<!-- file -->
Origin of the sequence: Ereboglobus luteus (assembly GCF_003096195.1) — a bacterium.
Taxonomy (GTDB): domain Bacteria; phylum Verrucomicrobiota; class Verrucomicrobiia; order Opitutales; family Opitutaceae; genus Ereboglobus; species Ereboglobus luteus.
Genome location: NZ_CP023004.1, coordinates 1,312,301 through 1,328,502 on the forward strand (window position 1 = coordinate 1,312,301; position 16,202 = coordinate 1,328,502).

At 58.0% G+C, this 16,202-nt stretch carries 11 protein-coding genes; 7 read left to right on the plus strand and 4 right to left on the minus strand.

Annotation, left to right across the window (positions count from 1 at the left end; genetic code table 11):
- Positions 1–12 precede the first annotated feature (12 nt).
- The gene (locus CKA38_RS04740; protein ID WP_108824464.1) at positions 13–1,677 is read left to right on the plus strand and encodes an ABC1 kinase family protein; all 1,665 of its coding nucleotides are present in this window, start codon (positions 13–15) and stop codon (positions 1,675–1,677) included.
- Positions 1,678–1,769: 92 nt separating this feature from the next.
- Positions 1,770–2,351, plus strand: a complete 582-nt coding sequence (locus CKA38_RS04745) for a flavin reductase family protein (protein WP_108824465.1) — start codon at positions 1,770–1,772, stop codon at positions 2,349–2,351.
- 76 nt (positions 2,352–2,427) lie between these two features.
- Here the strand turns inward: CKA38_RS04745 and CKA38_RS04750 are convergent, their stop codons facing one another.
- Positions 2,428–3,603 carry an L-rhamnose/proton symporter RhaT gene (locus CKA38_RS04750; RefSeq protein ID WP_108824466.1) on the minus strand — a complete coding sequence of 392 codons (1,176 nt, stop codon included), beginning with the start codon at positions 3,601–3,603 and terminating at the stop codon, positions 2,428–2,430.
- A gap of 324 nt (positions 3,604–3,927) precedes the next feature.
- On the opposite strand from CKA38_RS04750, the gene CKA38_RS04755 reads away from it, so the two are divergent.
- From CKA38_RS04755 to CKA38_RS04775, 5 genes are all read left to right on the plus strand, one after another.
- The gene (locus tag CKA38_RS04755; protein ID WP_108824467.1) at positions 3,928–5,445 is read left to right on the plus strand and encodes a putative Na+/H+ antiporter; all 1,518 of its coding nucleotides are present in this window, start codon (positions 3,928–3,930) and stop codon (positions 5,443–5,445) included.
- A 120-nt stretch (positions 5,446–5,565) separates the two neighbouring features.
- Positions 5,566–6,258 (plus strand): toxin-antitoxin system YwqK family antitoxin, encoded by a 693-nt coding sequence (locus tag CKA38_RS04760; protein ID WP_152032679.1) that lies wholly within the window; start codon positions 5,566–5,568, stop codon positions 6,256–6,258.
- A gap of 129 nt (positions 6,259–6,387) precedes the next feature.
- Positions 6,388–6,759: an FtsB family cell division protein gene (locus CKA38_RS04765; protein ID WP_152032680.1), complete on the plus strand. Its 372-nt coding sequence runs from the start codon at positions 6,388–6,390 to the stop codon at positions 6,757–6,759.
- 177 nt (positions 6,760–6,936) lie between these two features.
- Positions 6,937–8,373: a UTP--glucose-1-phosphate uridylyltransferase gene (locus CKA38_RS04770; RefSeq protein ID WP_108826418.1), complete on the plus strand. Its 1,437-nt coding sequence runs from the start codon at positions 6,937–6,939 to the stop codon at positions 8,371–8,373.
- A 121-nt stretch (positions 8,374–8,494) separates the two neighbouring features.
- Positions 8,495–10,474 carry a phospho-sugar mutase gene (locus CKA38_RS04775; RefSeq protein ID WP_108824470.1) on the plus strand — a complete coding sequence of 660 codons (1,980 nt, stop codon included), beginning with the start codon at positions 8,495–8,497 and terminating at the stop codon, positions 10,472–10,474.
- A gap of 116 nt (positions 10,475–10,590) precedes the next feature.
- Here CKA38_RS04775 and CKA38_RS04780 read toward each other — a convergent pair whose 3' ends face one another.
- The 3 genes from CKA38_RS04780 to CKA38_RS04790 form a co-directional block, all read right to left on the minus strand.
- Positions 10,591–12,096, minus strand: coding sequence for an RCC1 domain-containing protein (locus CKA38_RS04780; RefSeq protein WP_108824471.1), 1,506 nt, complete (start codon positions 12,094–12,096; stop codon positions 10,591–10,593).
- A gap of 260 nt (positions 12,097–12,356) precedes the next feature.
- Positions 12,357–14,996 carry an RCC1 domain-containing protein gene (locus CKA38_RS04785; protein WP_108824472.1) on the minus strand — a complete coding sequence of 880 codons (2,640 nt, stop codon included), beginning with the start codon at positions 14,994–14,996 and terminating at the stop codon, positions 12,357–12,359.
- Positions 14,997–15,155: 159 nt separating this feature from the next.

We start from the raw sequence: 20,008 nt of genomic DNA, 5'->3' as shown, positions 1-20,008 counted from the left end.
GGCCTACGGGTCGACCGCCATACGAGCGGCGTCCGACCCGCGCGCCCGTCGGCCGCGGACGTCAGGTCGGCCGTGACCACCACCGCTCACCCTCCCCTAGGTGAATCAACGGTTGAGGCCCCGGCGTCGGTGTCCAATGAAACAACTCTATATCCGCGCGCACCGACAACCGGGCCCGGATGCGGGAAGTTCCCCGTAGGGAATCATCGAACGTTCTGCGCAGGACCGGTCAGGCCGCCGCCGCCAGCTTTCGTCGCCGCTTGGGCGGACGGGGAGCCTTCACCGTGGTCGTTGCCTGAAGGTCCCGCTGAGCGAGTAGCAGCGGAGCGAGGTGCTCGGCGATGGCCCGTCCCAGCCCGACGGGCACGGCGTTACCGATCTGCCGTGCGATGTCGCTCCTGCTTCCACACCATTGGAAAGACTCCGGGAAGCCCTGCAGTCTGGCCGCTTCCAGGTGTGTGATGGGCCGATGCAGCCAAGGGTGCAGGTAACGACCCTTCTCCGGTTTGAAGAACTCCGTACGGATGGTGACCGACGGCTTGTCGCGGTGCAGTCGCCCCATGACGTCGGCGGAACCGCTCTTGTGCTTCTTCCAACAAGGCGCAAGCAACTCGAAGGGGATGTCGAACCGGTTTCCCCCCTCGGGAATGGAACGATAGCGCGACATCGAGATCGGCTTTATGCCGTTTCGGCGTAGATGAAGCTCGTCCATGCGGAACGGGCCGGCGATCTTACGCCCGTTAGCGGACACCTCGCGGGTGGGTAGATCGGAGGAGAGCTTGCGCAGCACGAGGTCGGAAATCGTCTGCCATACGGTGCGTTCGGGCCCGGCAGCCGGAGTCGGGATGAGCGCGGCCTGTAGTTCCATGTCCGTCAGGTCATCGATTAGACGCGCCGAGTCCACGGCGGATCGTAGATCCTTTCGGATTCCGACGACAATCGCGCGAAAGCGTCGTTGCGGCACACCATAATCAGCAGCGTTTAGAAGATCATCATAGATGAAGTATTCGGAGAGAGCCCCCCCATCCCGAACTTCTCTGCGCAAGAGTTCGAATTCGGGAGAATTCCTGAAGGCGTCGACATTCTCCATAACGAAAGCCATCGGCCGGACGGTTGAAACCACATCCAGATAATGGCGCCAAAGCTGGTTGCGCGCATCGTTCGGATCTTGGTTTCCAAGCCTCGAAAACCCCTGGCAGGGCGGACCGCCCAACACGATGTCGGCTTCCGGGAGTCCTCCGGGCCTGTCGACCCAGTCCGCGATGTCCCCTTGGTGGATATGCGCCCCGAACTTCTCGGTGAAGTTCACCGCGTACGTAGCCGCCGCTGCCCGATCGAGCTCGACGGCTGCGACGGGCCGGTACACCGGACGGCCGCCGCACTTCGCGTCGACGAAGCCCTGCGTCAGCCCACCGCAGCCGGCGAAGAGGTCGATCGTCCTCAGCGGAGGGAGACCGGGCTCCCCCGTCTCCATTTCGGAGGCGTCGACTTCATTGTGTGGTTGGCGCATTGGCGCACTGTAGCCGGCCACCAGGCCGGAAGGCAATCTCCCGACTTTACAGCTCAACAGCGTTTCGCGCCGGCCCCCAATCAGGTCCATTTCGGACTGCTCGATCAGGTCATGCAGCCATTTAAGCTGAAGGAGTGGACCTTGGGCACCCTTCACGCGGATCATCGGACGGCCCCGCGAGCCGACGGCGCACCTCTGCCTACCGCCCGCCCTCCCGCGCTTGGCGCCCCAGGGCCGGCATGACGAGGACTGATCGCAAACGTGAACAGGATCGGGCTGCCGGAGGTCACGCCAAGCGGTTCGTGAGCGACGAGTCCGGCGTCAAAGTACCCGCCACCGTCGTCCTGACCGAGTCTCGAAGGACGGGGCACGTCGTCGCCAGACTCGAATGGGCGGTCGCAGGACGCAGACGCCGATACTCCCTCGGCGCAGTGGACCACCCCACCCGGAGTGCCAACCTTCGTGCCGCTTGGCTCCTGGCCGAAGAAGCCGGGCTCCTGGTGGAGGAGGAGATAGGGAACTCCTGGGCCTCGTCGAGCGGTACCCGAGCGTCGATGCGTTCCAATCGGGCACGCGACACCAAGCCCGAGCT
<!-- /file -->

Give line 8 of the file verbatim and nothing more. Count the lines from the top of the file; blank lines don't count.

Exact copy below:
- Positions 1,678–1,769: 92 nt separating this feature from the next.